A Los Angeles Times article published on 11 June 1952 tells of a successful new oil well at Wheeler Ridge in Kern County in California. The well operated for 98 days, but then, on 21 July at 4:52 a.m. local time, a 7.5-magnitude earthquake let loose beneath the well along the White Wolf fault. It was the second-largest earthquake in California in the 20th century, and it killed 12 people. A team of seismologists, reporting new research, thinks the oil drilling triggered the event. The work is the first to give a detailed explanation for how industrial activity could cause such a big earthquake, the researchers said.
Taking oil out of the ground likely destabilized the White Wolf fault, triggering the Kern County quake, explained Susan Hough, a seismologist at the U.S. Geological Survey in Pasadena, Calif., and lead author of a study published this month in the Journal of Seismology.
The work follows a 2016 Bulletin of the Seismological Society of America study in which Hough and a colleague suggest that oil drilling played a role in other historic southern California earthquakes, like the deadly 1933 6.4-magnitude Long Beach earthquake that killed 120 people. That study, however, lacked an explanation for how drilling could trigger such large quakes when modern experience shows that induced quakes rarely exceed a magnitude of even 5. This time, Hough and her colleagues propose a mechanism.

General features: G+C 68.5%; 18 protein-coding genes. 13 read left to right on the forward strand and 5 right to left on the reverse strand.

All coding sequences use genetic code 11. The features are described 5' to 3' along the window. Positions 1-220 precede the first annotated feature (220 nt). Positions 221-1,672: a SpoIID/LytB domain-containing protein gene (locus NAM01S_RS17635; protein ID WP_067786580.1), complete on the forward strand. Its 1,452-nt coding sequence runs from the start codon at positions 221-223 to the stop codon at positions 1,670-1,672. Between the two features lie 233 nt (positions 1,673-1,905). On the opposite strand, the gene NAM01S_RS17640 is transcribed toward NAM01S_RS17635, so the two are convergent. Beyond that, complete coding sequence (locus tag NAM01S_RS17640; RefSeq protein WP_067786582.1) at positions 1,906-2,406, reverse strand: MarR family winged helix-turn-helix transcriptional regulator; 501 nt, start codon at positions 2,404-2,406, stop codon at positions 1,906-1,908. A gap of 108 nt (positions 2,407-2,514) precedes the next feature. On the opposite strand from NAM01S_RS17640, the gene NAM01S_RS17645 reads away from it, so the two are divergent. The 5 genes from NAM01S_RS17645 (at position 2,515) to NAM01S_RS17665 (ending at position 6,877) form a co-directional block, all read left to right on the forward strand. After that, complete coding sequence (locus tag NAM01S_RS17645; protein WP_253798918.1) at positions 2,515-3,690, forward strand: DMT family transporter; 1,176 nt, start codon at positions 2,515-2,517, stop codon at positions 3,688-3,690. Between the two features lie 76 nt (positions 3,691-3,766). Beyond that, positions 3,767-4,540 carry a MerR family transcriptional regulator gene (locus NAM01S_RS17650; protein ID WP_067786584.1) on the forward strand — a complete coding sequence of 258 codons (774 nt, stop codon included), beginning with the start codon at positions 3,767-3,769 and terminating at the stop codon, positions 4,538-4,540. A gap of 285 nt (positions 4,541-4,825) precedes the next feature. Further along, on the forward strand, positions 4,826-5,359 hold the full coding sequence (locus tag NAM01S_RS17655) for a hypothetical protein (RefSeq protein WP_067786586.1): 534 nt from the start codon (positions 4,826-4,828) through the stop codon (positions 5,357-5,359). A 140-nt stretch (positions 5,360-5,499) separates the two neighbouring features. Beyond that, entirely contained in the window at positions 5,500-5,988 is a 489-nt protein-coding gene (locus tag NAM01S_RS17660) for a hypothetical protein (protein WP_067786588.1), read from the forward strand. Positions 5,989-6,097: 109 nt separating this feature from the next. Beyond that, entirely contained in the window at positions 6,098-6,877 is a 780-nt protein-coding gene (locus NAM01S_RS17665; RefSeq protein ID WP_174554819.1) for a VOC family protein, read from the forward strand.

Putting the Pieces Together
Hough told Eos how she stumbled across old California state reports that give detailed accounts of oil drilling activity in southern California. The reports revealed evidence for a spatial and temporal association between oil industry activity and earthquakes. “From the industry data for the [oil] production volumes and the location of the well and the location of the [White Wolf] fault, we can show that the stress change on the fault would’ve been potentially significant,” she said.